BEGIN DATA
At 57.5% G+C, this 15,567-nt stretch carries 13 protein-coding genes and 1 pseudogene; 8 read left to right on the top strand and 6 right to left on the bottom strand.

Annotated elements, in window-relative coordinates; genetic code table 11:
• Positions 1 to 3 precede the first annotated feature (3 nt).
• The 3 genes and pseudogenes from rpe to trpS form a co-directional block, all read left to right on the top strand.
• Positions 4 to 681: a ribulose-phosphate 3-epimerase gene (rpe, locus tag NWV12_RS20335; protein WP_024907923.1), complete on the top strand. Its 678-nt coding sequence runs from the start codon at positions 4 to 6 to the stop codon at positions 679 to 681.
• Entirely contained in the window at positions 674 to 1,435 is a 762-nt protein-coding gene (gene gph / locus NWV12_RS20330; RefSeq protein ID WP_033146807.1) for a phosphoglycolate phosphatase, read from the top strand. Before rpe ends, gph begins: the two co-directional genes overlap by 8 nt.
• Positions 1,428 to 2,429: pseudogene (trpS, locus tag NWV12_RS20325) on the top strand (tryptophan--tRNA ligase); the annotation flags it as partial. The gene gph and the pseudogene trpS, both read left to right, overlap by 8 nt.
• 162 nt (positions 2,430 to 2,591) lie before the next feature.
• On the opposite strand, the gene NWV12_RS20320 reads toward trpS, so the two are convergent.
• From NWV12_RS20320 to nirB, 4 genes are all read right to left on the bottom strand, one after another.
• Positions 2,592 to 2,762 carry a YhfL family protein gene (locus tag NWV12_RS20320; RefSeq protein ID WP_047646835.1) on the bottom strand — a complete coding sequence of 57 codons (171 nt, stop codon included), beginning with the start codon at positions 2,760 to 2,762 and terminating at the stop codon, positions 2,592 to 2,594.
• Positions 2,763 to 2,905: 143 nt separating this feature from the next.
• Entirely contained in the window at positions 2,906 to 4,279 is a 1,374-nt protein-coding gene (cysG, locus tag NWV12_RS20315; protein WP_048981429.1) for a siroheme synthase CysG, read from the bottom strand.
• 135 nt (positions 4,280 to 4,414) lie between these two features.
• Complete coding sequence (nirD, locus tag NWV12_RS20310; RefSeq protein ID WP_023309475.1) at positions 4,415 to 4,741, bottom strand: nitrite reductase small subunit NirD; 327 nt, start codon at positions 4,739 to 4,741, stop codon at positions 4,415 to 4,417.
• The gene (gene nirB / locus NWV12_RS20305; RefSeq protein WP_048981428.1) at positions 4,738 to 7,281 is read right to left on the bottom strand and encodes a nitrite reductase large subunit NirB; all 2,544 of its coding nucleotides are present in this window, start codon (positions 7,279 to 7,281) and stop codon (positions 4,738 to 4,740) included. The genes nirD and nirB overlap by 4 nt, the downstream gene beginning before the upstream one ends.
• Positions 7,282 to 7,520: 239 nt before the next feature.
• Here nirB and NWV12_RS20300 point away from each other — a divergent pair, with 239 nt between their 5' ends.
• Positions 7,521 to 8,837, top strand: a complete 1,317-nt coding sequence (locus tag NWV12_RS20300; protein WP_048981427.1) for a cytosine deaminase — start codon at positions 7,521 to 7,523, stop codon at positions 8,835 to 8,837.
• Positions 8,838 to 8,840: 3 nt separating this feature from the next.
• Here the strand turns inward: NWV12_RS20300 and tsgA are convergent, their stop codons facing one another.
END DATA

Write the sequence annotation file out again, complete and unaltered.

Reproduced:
At 57.5% G+C, this 15,567-nt stretch carries 13 protein-coding genes and 1 pseudogene; 8 read left to right on the top strand and 6 right to left on the bottom strand.

Annotated elements, in window-relative coordinates; genetic code table 11:
• Positions 1 to 3 precede the first annotated feature (3 nt).
• The 3 genes and pseudogenes from rpe to trpS form a co-directional block, all read left to right on the top strand.
• Positions 4 to 681: a ribulose-phosphate 3-epimerase gene (rpe, locus tag NWV12_RS20335; protein WP_024907923.1), complete on the top strand. Its 678-nt coding sequence runs from the start codon at positions 4 to 6 to the stop codon at positions 679 to 681.
• Entirely contained in the window at positions 674 to 1,435 is a 762-nt protein-coding gene (gene gph / locus NWV12_RS20330; RefSeq protein ID WP_033146807.1) for a phosphoglycolate phosphatase, read from the top strand. Before rpe ends, gph begins: the two co-directional genes overlap by 8 nt.
• Positions 1,428 to 2,429: pseudogene (trpS, locus tag NWV12_RS20325) on the top strand (tryptophan--tRNA ligase); the annotation flags it as partial. The gene gph and the pseudogene trpS, both read left to right, overlap by 8 nt.
• 162 nt (positions 2,430 to 2,591) lie before the next feature.
• On the opposite strand, the gene NWV12_RS20320 reads toward trpS, so the two are convergent.
• From NWV12_RS20320 to nirB, 4 genes are all read right to left on the bottom strand, one after another.
• Positions 2,592 to 2,762 carry a YhfL family protein gene (locus tag NWV12_RS20320; RefSeq protein ID WP_047646835.1) on the bottom strand — a complete coding sequence of 57 codons (171 nt, stop codon included), beginning with the start codon at positions 2,760 to 2,762 and terminating at the stop codon, positions 2,592 to 2,594.
• Positions 2,763 to 2,905: 143 nt separating this feature from the next.
• Entirely contained in the window at positions 2,906 to 4,279 is a 1,374-nt protein-coding gene (cysG, locus tag NWV12_RS20315; protein WP_048981429.1) for a siroheme synthase CysG, read from the bottom strand.
• 135 nt (positions 4,280 to 4,414) lie between these two features.
• Complete coding sequence (nirD, locus tag NWV12_RS20310; RefSeq protein ID WP_023309475.1) at positions 4,415 to 4,741, bottom strand: nitrite reductase small subunit NirD; 327 nt, start codon at positions 4,739 to 4,741, stop codon at positions 4,415 to 4,417.
• The gene (gene nirB / locus NWV12_RS20305; RefSeq protein WP_048981428.1) at positions 4,738 to 7,281 is read right to left on the bottom strand and encodes a nitrite reductase large subunit NirB; all 2,544 of its coding nucleotides are present in this window, start codon (positions 7,279 to 7,281) and stop codon (positions 4,738 to 4,740) included. The genes nirD and nirB overlap by 4 nt, the downstream gene beginning before the upstream one ends.
• Positions 7,282 to 7,520: 239 nt before the next feature.
• Here nirB and NWV12_RS20300 point away from each other — a divergent pair, with 239 nt between their 5' ends.
• Positions 7,521 to 8,837, top strand: a complete 1,317-nt coding sequence (locus tag NWV12_RS20300; protein WP_048981427.1) for a cytosine deaminase — start codon at positions 7,521 to 7,523, stop codon at positions 8,835 to 8,837.
• Positions 8,838 to 8,840: 3 nt separating this feature from the next.
• Here the strand turns inward: NWV12_RS20300 and tsgA are convergent, their stop codons facing one another.